You Are Capable


She is the most amazing writer and teacher. And she thinks she has nothing to say.

She is the most loving, spiritual person. And she thinks she is a bad mother.

She is smart and driven. And she thinks she is a failure who never finishes anything.

He is creative and funny. And thinks he is not good enough to lose the weight.

Real people, real thoughts they’ve shared with me. Many are probably your thoughts.

I’ve been re-doing my New Habits Course. Thinking I was going to have to re-write a bunch of drivel, I was astounded to see how well-written it was. It certainly didn’t seem that way when I first wrote it.

We have such an inaccurate view of our accomplishments (that project is a mess, I missed the deadline, it’s ugly, it’s not perfect so I have failed) and our capabilities (there’s no way I can get clients, I am nowhere near as good as that person, I am too disorganized to get things done, I just have bad genes).

But, these thoughts are not the truth. We are more capable then we think. What we create is better than we think.

To find a more accurate view, try asking good, positive friends what they think. Often they have a clearer view.

I like to keep a couple smily folders. One is an email folder in Gmail with people expressing gratitude for what I have done or said and other warm fuzzies. And I have a physical folders with letters and thank you notes. When I spiral down with my angry, inner critic I can pull these out as a reminder. The trick is to catch it before the free fall.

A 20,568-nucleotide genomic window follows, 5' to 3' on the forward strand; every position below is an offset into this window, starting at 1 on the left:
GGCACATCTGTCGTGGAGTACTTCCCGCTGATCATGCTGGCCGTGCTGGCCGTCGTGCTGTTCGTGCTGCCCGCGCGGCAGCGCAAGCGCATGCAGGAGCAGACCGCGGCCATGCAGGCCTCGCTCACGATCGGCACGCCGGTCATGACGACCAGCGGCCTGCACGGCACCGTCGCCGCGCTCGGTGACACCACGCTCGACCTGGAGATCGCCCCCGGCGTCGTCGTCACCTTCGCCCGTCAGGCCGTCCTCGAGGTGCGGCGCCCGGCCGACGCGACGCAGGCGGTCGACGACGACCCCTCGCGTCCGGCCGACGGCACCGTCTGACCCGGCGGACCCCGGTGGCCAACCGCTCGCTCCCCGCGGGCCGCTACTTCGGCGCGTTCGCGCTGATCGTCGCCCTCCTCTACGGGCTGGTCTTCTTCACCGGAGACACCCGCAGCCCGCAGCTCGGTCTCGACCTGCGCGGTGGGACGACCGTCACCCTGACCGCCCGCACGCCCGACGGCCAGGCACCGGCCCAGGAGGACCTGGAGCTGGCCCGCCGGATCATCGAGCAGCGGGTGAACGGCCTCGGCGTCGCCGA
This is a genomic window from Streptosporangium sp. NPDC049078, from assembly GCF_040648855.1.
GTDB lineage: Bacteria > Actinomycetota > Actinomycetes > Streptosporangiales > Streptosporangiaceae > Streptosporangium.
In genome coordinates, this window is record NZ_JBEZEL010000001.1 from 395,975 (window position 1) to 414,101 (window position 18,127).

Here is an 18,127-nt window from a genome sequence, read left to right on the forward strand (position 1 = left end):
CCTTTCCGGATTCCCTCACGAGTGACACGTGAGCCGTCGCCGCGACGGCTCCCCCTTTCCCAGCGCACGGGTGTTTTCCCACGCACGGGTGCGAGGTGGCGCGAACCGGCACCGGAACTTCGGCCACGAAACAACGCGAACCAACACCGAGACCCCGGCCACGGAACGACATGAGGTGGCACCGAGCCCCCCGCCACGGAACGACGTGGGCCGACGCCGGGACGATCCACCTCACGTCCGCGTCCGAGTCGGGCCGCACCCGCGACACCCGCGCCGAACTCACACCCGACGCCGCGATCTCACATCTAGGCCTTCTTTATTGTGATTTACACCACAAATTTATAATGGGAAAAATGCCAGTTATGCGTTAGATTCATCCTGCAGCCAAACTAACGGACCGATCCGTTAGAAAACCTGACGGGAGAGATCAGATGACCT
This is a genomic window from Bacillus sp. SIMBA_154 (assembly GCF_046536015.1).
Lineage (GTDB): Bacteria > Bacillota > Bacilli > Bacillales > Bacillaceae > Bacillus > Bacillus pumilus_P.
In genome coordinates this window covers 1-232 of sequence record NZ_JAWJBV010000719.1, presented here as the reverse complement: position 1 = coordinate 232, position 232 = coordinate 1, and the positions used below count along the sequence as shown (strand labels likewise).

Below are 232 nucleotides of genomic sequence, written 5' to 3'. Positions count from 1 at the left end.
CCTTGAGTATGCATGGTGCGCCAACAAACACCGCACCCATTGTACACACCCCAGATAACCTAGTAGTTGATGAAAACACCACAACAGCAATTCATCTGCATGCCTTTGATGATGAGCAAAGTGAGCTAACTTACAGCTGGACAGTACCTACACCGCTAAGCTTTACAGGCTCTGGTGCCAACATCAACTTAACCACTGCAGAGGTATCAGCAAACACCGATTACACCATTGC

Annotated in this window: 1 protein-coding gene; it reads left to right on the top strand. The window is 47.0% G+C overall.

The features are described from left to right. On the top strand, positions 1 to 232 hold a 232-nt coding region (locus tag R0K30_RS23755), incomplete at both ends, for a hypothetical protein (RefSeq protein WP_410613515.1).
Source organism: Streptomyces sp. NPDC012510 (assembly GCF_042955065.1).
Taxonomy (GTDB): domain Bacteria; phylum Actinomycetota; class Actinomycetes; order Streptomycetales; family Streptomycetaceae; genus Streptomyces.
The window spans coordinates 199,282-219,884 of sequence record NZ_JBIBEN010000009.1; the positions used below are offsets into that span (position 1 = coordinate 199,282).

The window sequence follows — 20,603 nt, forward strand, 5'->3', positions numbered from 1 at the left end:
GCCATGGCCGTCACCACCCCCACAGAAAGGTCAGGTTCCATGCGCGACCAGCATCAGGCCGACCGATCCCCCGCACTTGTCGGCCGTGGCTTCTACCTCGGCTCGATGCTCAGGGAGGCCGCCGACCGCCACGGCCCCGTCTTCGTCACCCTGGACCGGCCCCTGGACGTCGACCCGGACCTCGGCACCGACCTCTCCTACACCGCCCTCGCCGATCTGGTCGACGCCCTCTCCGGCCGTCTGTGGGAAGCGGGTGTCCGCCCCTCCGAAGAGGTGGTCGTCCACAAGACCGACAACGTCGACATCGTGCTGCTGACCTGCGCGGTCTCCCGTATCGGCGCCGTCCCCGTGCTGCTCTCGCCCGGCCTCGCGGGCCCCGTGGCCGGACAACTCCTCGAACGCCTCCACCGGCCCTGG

I also write down 10 accomplishments of the week before during my weekly planning. Boy this is tough sometimes but I make sure I don’t weasel out of it. And I can’t add any buts. "I accomplished editing 5 course days, but I meant to do 10." Writing accomplishments without the but, helps me feel more capable.

Somehow we believe if we only think about our negative qualities we become these humble, lovely people. But, really we become obnoxious martyrs always waiting for someone else to acknowledge us and envious of everyone else. People with confidence in their abilities can do more good in the world because they are the ones who take action.

To help silence the inner critic, we need to remember it is not us. It is only a part of us and it’s trying to be helpful to save us from ourselves. Thank your inner critic for its suggestions then counter with a better way to think.

Inner Critic: You are going to fail, then feel bad if you take this project on. It will be hard. And you will be judged. Not good.

You: Thanks for thinking about me and trying to protect me. But, I believe this project is important to the world so I am going to work on ways to complete it. I will learn from mistakes and get support from other people. I’ve got it handled, so you can rest now.

You can also use the Work to question your inner critic thoughts. By asking, "Is it true?" we can begin to see more clearly.

Keep remembering, the inner critic thoughts are very inaccurate. Don’t buy them as truth. You are capable.


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